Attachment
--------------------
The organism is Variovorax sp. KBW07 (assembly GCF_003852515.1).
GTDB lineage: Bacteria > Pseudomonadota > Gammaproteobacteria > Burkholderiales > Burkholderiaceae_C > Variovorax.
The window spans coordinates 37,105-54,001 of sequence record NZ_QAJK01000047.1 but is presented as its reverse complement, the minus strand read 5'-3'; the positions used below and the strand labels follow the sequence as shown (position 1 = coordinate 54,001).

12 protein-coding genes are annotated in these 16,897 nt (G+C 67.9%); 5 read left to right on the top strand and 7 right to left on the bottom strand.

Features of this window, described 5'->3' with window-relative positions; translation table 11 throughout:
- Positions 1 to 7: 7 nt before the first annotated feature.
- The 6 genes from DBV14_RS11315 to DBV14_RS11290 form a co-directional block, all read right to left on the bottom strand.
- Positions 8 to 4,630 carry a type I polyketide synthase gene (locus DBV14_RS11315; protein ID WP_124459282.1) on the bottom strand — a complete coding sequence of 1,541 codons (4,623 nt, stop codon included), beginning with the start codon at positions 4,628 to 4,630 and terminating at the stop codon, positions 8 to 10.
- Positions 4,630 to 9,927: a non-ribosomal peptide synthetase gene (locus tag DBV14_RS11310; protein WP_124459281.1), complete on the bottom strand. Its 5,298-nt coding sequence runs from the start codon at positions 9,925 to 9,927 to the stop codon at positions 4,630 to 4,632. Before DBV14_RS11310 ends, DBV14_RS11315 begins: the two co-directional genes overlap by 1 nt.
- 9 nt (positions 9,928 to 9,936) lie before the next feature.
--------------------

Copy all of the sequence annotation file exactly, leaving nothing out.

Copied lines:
The organism is Variovorax sp. KBW07 (assembly GCF_003852515.1).
GTDB lineage: Bacteria > Pseudomonadota > Gammaproteobacteria > Burkholderiales > Burkholderiaceae_C > Variovorax.
The window spans coordinates 37,105-54,001 of sequence record NZ_QAJK01000047.1 but is presented as its reverse complement, the minus strand read 5'-3'; the positions used below and the strand labels follow the sequence as shown (position 1 = coordinate 54,001).

12 protein-coding genes are annotated in these 16,897 nt (G+C 67.9%); 5 read left to right on the top strand and 7 right to left on the bottom strand.

Features of this window, described 5'->3' with window-relative positions; translation table 11 throughout:
- Positions 1 to 7: 7 nt before the first annotated feature.
- The 6 genes from DBV14_RS11315 to DBV14_RS11290 form a co-directional block, all read right to left on the bottom strand.
- Positions 8 to 4,630 carry a type I polyketide synthase gene (locus DBV14_RS11315; protein ID WP_124459282.1) on the bottom strand — a complete coding sequence of 1,541 codons (4,623 nt, stop codon included), beginning with the start codon at positions 4,628 to 4,630 and terminating at the stop codon, positions 8 to 10.
- Positions 4,630 to 9,927: a non-ribosomal peptide synthetase gene (locus tag DBV14_RS11310; protein WP_124459281.1), complete on the bottom strand. Its 5,298-nt coding sequence runs from the start codon at positions 9,925 to 9,927 to the stop codon at positions 4,630 to 4,632. Before DBV14_RS11310 ends, DBV14_RS11315 begins: the two co-directional genes overlap by 1 nt.
- 9 nt (positions 9,928 to 9,936) lie before the next feature.